What is The Living Room Project?
The Living Room Project is a work by Artist-in-Residence Lee Mingwei that debuted at the Museum in 2000. It was inspired by Isabella Stewart Gardner's collection and hospitality. In creating this project—in which participants are invited to bring a collection of theirs to share at the Museum—Lee wanted to explore why Isabella was compelled to amass her collection, and wanted to encourage others to talk about their own collections.
Who is Lee Mingwei?
Lee Mingwei is known for making art that creates opportunities for interpersonal exchange around ordinary human events or activities—admiring an object, making conversation, or writing a letter to a friend or family member. You may remember his work, Sonic Blossom, which was presented in the Courtyard as part of our Fall 2019 exhibition, In the Company of Artists.
Prior to arriving at the Gardner, his work The Dining Project, which he presented at the Whitney Museum of American Art in 1997, involved the creation of a dining area in the galleries, where he served a meal to a visitor after the museum closed for the day. He also created a work, Small Conversations, which was also presented in the Courtyard as part of our 2017 exhibition, Listen Hear: The Art of Sound.
Lee Mingwei was the 25th Artist-in-Residence at the Gardner Museum when he arrived in 1999. During his residency, he devoted his time to experiencing the galleries and Courtyard, as well as looking through archival materials. Early on, Lee became interested in the role that Isabella had played as a hostess and an interpreter of her collection. He also wished that he could ask her directly what inspired her to collect the objects she did.
Thus, The Living Room exhibition was conceived. The piece was his response to Gardner’s desire to welcome people into her Museum and to foster intimate interactions with art: perhaps, he thought, by asking others what inspires them to collect, one might get a sense of what inspired Isabella.
The Living Room
When The Living Room opened on February 19, 2000, the Special Exhibition Gallery was filled with furnishings, plants, live birds, and refreshments, with the intent of giving visitors the opportunity to participate in conversation and hospitality, which Lee perceived as a vital part of life at Fenway Court during Gardner’s lifetime.
For several days, Lee shared objects in the The Living Room that were special to him. Acting the part of host, he invited visitors and staff to spend time in the room, relaxing and discussing the articles on display, sharing personal experiences, musing on new and old aesthetics, and on the values reflected in the Museum.
Lee also invited volunteers to participate in the project and become hosts of The Living Room themselves.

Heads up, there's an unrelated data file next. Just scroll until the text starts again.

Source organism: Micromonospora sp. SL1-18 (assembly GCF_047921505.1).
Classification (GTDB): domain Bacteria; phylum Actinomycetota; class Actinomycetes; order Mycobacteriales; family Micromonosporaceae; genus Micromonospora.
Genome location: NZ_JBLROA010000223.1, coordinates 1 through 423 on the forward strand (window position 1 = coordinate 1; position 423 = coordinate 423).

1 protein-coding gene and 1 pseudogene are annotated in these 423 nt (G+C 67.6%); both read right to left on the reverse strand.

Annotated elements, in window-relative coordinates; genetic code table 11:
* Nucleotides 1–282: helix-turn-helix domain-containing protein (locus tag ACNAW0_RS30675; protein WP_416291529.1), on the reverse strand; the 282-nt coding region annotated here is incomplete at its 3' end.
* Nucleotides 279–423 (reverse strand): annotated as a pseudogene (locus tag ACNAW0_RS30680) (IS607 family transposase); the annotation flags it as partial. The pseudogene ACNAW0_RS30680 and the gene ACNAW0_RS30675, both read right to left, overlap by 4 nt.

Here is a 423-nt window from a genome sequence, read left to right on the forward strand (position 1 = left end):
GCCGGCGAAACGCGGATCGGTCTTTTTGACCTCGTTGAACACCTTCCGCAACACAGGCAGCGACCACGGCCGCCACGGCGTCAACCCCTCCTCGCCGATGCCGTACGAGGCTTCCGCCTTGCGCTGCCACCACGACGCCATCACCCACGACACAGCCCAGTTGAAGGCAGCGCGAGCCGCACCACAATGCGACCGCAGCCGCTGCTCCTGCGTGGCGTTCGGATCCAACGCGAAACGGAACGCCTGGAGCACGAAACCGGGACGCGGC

I believe that the essence of this museum does not reside merely in its architecture and objects, but also in its staff and extended family, who make this place function as a living organism on a day-to-day basis. By carrying on the organic process of sharing and entertaining, the Museum regains its role as more than a mausoleum for inanimate, exotic objects.
— Lee Mingwei in 2000, as The Living Room was about to open
The Living Room exhibition was a resounding success. “When I arrived at The Living Room,” Matthew Sussman wrote, “not only was I greeted with the pleasant aroma of coffee and shortbread, along with the sounds of an Italian concerto, but the host for the day personally introduced himself and invited me to make myself comfortable. As I browsed through his art objects—books on Egyptian philosophy, sheet music by Maurice Chevalier, cheap miniature sphinxes—I overheard the conversations of other patrons as they indeed discussed their ideas about the art they had seen that day. [...] The Living Room fosters an atmosphere in which visitors feel comfortable to comment and question—exactly the kind of environment conducive to aesthetic discovery.”
The Living Room Today
Because of the deep impact The Living Room exhibition had on the Museum in 2000, Lee Mingwei was invited back to help design a room in the soon-to-be-constructed New Wing, inspired by his project.
Mingwei suggested that the room have three distinct zones: one for social interaction, one for discreetly hovering and observing other interactions in the room, and one for being self-aware and contemplating the past by looking out at the Jordan Garden and the Palace. The Gardner’s famous canary, Whistler, now resides in the Living Room because birds were featured in the original installation in 2000.
A Place to Make Connections
In 2012, when the New Wing opened to the public, Lee returned to be a host on opening day. Since then, guest hosts have come two days a week to bring personal objects and connect with visitors through personal stories. Over 500 people have hosted the Living Room, further strengthening the connection between the Museum and its visitors.
Where I grew up, parents teach you: 'Don’t talk to strangers.' That advice is okay if you are a wandering child on a public street. If you are sitting in the Living Room, though, you are most likely surrounded by friends or relations of some sort—even if you don’t know them by name.
— 2014 Living Room Host